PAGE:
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Academic freedom

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Description: Ability to freely exchange ideas and concepts in an academic setting.


Significance: The Supreme Court has never granted academic freedom full constitutional status. It has ruled both for and against the protection of academic freedom on the basis of the First and Fourteenth Amendments.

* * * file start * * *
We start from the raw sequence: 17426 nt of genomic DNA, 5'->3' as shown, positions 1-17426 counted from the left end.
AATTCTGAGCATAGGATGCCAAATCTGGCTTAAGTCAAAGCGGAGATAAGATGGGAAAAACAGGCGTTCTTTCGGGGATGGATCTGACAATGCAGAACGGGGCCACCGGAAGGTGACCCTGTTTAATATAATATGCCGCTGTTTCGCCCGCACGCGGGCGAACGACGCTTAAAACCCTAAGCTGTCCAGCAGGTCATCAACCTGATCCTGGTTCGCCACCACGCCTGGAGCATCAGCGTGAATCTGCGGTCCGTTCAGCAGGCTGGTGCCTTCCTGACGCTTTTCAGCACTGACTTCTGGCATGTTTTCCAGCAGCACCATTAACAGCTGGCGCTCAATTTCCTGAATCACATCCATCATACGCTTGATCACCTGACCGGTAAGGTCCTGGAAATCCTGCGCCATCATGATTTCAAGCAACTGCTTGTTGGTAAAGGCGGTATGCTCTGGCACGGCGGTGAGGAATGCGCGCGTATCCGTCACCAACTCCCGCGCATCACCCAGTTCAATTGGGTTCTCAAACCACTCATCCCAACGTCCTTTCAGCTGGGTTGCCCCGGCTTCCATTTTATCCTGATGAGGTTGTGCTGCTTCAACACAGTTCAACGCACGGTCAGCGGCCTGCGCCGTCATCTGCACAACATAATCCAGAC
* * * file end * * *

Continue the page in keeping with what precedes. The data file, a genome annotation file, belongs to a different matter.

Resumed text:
In many rulings, the Supreme Court recognized that citizens possess constitutional rights of free speech and due process. However, when these citizens were faculty members at academic institutions, the Court also obligated them to respect their responsibilities to their students, their academic community, and society in general. In early cases such as Gitlow v. New York (1925) and Whitney v. California (1928), the Court struggled with the standard for judging constitutionality of state laws or actions that were being challenged as violations of the free speech clause of the First Amendment. The Court upheld convictions for subversive advocacy in both Gitlow and Whitney and ruled that the defendants’ First Amendment rights had not been violated. The dissent issued in Gitlow by Justice Oliver Wendell Holmes joined by Justice Louis D. Brandeis became the test by which the Court determined what speech was allowable. The justices stressed that speech should be protected unless it creates a clear and present danger. In Stromberg v. California (1931), Stromberg's lawyers used the clear and present danger test in their arguments before the Court, which overturned Stromberg's conviction by a state court on a charge of displaying a red (communist) flag at a youth camp. Two Supreme Court decisions in 1952 focused on the First Amendment rights of teachers. Both cases, Adler v. Board of Education and Wieman v. Epdegraff, involved teachers being discharged because of membership in subversive organizations. In Adler, the Court upheld New York's Feinberg Law, which banned teachers who belonged to subversive organizations from public schools. Justice Sherman Minton reasoned that because teachers shape the attitudes of young minds toward the society in which they live, the state has a vital concern in protecting schools from subversive organizations. In the dissent, Justices William O. Douglas and Hugo L. Black wrote of their concern for censorship and threat to First Amendment rights. This concern for constitutional freedoms would be echoed by Justice William J. Brennan, Jr., in Keyishian v. Board of Regents (1967). In Wieman v. Epdegraff, the Court overruled an Oklahoma statute that disqualified people from teaching or other public employment solely on the basis of membership in a subversive organization and not whether they had knowledge of its purposes and activities. The Oklahoma statute was ruled unconstitutional under the due process clause. Justice Felix Frankfurter endorsed the issue of academic freedom for teachers at all levels.